Discover the best top things to do in West Flanders Province, Belgium including Historic Centre of Brugge, Flanders Battlefield Tours, Menin Gate Memorial, Last Post ceremony, Tyne Cot Cemetery, Memorial Museum Passchendaele 1917, Lest We Forget Battlefield Tours (Flanders), Bourgogne des Flandres Brewery, Saint Julien Memorial, Lijssenthoek Military Cemetery.
Restaurants in West Flanders Province
5 based on 14 reviews
The historic center of Bruges has been designated a UNESCO World Heritage Site since 2000 thanks to its status as one of the commercial and cultural capitals of Europe and its enduring Gothic architecture. The Belgian city center is cited as a great example of a medieval historic settlement, even while it has evolved over the years.
We spend 2 days and a night at Brugge what an amazing place. I would say there are two Bruges the best me during the day full of tours filled with tourists and the second if you spend the night more relax an peaceful.
5 based on 877 reviews
On meeting Jacques we instantly knew we were in for a great tour..,he made us feel at ease instantly...His depth of knowledge on the area and how passionate he is blew us away...we visited so many sites..we booked the The Grand Tour which included The North Salient visiting Tyne cot cemetary and lots of other interesting sites..and the The extended tour which was the south salient..we learned so much from him over the both days..we really could imagine how bad the conditions were for those poor soldiers and the local people ...Jacques described everything to us in such great detail and with such great respect ..we feel so honoured to have been on these tours with him..if we are in the area again we wouldn’t hesitate to contact Jacques and Genevra to guide us round ...I have to add too Genevra kept me updated all the time with any questions I had before the trip and the booking process was very straightforward.
.Thank you both for making our stay in Ypres so memorable...something we will never forget .
5 based on 3 reviews
Ypres (now Ieper) is a town in the Province of West Flanders. The Memorial is situated at the eastern side of the town on the road to Menin (Menen) and Courtrai (Kortrijk). The YPRES (MENIN GATE) MEMORIAL now bears the names of more than 54,000 officers and men whose graves are not known. The memorial, designed by Sir Reginald Blomfield with sculpture by Sir William Reid-Dick, was unveiled by Lord Plumer on 24 July 1927. Each night at 8 pm the traffic is stopped at the Menin Gate while members of the local Fire Brigade sound the Last Post in the roadway under the Memorial's arches.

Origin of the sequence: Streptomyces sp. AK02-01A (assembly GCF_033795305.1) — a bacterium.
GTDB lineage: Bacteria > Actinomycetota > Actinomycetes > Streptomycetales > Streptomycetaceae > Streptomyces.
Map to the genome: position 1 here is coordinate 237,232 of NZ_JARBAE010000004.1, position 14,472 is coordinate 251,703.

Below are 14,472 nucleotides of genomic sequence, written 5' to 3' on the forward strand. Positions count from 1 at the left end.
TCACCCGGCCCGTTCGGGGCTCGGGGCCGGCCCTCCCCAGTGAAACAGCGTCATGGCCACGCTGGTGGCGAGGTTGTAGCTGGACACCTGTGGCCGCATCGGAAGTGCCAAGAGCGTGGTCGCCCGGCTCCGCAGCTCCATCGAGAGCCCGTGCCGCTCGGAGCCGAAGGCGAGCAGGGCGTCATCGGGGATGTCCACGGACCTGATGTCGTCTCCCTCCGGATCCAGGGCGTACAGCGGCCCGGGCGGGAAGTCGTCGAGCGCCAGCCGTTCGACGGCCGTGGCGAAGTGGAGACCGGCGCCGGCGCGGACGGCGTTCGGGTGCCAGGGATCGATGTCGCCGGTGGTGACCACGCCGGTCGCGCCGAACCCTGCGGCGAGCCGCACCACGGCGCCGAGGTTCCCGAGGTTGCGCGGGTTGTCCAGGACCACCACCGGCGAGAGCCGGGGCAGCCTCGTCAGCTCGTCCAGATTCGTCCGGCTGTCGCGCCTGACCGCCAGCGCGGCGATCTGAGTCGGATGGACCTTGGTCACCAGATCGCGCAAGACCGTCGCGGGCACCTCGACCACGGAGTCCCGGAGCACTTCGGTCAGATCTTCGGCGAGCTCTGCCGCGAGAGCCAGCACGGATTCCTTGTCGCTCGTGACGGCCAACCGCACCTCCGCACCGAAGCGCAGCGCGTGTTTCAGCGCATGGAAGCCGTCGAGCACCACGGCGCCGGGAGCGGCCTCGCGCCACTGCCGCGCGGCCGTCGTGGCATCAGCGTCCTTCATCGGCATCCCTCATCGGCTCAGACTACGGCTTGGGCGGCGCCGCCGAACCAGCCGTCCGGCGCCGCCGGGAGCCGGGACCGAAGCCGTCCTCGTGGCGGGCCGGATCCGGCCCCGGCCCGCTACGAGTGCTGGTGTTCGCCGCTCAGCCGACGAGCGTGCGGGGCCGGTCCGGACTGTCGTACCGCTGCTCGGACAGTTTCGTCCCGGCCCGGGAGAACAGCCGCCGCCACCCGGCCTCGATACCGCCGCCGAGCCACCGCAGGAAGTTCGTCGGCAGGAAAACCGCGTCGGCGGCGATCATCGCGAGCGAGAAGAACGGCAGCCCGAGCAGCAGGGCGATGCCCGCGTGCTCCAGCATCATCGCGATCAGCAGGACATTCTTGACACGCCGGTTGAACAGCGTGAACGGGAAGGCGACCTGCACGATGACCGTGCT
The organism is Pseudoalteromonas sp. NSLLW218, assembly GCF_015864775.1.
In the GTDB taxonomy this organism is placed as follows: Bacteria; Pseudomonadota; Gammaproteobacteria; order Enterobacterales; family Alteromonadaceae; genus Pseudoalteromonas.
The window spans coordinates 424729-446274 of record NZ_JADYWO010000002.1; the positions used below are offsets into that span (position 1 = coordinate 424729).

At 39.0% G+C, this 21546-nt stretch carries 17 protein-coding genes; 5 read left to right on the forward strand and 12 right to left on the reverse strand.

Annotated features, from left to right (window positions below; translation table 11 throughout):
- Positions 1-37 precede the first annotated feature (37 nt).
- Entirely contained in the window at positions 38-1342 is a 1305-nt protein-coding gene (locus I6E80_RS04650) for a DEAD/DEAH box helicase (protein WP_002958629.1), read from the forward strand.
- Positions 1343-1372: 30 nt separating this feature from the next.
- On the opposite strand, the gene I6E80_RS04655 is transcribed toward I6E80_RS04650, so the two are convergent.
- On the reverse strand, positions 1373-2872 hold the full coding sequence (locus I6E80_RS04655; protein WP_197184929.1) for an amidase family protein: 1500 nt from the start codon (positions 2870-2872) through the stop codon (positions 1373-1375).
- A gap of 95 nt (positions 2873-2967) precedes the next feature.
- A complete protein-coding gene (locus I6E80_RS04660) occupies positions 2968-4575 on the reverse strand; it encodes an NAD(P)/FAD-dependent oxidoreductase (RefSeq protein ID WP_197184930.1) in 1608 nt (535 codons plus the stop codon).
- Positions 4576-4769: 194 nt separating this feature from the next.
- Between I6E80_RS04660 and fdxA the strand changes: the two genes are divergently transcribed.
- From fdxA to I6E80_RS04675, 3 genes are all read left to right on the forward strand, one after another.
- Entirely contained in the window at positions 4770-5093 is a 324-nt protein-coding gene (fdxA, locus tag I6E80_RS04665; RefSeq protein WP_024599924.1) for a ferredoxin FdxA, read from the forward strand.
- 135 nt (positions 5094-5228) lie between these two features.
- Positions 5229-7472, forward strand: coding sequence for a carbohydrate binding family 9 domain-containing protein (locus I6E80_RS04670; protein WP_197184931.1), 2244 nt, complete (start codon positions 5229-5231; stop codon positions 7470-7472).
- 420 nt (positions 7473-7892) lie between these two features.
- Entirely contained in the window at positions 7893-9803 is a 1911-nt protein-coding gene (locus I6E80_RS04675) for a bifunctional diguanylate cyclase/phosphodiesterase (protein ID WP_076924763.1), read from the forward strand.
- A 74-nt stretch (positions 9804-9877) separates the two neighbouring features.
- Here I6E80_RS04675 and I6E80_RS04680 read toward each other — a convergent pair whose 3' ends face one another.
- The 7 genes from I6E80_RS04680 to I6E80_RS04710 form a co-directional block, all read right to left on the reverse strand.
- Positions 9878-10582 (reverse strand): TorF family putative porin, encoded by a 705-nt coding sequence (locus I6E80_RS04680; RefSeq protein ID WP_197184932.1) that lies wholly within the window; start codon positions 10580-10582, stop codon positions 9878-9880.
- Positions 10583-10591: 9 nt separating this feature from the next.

The Menin Gate is unique. It's moving. It's mind-wrenching. I couldn't believe so many men from so many different nations had died here... Take your time to read some of the names. Don't forget this gate is actually the gate of a pre-existing wall that used to protect the city, and that this massive wall is now a park where you can relax your mind after the visit of such a saddening monument. Have a walk in that park (on the right-hand side of the gate when you come from the Market Square)!
5 based on 1 reviews
This is a sombre and emotional event which takes place every night of the year in Ypres. Paying of respect to all those who sacrificed their lives in World War 1. The Menin Gate in particular remembers those who lost their lives but whose remains were never found. The scale and sheer number of such men is unbelievable and is really brought home to anyone standing under the Menin Gate. Members of the Last Post Society and local Fire Brigade volunteers sound the last post on bugles every night of the year. Wreaths were laid by representatives of various organisations- several from visiting school parties. For 10 minutes you could have heard a pin drop! This is something I will never forget.